Only a “Doomsday Scenario” can strengthen South Africa’s DA-ANC alliance

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(Bloomberg) — South Africa’s main opposition Democratic Alliance party may consider joining a coalition with the ruling African National Congress to prevent the country from being ruled by a majority of leftist parties after this year’s election.

Information Read from Bloomberg

A “doomsday scenario” where the ANC joins forces with the Economic Freedom Fighters or the Jacob Zuma-backed Mkhonto weSizwe party, or MKP, could force the desperate DA to change its stance against the ANC, the DA leader. John Steenhuisen he said in an interview Thursday.

Polls show the ANC will lose its majority for the first time since it came to power three decades ago in the May 29 vote. A result with no party gaining more than a 50% majority could force the ANC to find allies such as the EFF and MKP – which could be “terrible,” said Steenhuisen.

“I think there will be big flights from this country,” he said at the Bloomberg offices in Johannesburg. “I think there will be investment, and I think everyone who comes in will look for another market that’s coming up where they’re going to invest.”

Steenhuisen, 48, led the formation of a coalition of 11 opposition parties that aims to form a coalition government after the election. Members of the so-called Multi-Party Charter have refused to work with the ANC or the popular EFF – which is currently the third largest party – and polls show that both will struggle to get 40% support.

If the Multi-Party Coalition cannot get a majority, “we have to go back and see what we can do,” he said. The MPC is a “pre-election agreement” and not a collective agreement, Steenhuisen said, and because it is not legally binding, parties can opt out.

“In a place where you want the EFF and MK to not enter the government with the ANC, you can choose the worst option,” said Steenhuisen, although there may be more drastic measures.

The DA would not join forces with the ANC if the party was no longer led by President Cyril Ramaphosa – something Steenhuisen said could happen if the party had a bad election result.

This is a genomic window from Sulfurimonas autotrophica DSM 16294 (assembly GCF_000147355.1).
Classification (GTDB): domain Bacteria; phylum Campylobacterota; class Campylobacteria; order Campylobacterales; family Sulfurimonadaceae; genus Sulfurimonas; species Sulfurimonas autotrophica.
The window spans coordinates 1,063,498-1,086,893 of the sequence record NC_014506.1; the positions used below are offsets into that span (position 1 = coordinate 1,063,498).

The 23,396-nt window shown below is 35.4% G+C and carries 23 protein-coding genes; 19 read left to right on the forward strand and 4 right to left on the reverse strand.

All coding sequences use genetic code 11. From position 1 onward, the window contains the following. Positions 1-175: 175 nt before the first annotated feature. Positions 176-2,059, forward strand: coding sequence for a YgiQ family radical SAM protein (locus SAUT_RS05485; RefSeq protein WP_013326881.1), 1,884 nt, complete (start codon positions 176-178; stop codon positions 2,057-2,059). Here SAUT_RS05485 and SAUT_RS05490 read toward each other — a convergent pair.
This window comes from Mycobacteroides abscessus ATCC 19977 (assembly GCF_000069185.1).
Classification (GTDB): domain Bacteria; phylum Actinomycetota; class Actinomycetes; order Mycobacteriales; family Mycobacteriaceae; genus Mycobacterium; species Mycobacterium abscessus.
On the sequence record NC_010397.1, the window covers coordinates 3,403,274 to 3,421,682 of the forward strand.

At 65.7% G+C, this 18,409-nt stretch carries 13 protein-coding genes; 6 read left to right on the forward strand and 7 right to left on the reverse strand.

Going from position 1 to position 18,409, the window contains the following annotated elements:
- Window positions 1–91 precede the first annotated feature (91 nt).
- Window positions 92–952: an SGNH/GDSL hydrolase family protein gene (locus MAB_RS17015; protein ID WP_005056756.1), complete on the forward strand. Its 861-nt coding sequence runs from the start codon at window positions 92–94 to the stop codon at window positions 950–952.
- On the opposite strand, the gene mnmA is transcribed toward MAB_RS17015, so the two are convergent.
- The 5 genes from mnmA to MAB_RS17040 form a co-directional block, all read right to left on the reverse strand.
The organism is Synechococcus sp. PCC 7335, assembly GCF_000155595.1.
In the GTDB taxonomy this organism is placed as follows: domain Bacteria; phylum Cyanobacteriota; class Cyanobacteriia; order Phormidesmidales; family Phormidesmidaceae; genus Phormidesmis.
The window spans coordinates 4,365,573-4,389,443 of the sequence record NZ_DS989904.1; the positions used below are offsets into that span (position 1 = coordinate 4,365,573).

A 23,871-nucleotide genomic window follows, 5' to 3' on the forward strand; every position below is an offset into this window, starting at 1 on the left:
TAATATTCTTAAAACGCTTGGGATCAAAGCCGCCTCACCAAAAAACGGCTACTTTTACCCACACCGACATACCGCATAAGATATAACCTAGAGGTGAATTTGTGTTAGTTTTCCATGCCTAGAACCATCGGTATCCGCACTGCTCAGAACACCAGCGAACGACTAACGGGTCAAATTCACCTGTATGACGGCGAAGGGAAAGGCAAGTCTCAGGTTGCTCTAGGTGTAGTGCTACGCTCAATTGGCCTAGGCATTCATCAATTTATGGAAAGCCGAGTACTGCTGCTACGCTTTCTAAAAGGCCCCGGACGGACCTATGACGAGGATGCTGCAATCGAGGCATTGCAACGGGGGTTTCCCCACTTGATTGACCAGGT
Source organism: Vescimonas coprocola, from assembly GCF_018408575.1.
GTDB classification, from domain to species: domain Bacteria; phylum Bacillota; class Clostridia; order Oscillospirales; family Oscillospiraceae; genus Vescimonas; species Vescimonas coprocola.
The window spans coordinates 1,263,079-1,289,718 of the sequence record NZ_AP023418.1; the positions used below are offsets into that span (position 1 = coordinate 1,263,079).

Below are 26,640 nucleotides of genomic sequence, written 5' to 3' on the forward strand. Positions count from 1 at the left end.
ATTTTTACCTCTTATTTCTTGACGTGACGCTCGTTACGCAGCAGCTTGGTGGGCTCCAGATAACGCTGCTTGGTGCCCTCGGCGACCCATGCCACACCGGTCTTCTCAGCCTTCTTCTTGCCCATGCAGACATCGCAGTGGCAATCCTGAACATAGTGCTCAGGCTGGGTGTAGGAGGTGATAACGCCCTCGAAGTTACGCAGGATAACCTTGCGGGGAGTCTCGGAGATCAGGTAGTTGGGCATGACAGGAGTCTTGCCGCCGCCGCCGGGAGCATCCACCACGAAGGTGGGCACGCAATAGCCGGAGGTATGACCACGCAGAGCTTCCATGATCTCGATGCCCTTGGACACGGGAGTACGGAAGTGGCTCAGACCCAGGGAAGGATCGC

The ANC’s plan to establish public health insurance, the proposed constitutional amendment to allow land expropriation without compensation, and corruption must all be resolved before the party can meet with the ANC for talks, he said. .

The election will be the DA’s first with Steenhuisen as leader, after ousting the party’s first black leader, Mmusi Maimane, in 2019. Several senior black leaders have left the party.

Although the municipalities he oversees are considered among the best-run municipalities in the country, their top leadership is white and he has struggled to gain support among the black majority.

When asked if South Africans would refuse to vote for a party where the majority of MPs are white, Steenhuisen said citizens want politicians who can tackle unemployment and lift people out of poverty.

“People in this election are not looking for the color of the cat — they are looking for who will catch the mouse,” he said. “You don’t have to be a poor Black South African to wake up every morning like I do and fight for a better life for those people.”

The DA was the second party in the last election in 2019, when it got 20.7% of the vote.

Steenhuisen said internal polls predicted the party could get anywhere between 25% and 30% of the vote in the May election. He stopped short of saying that he would give his chance if the party got fewer votes than it did in the last election.

“I think anything below 2019 I can see as a spectacular failure, and I don’t think my leadership will be sustainable,” he said.

Information Read from Bloomberg Businessweek

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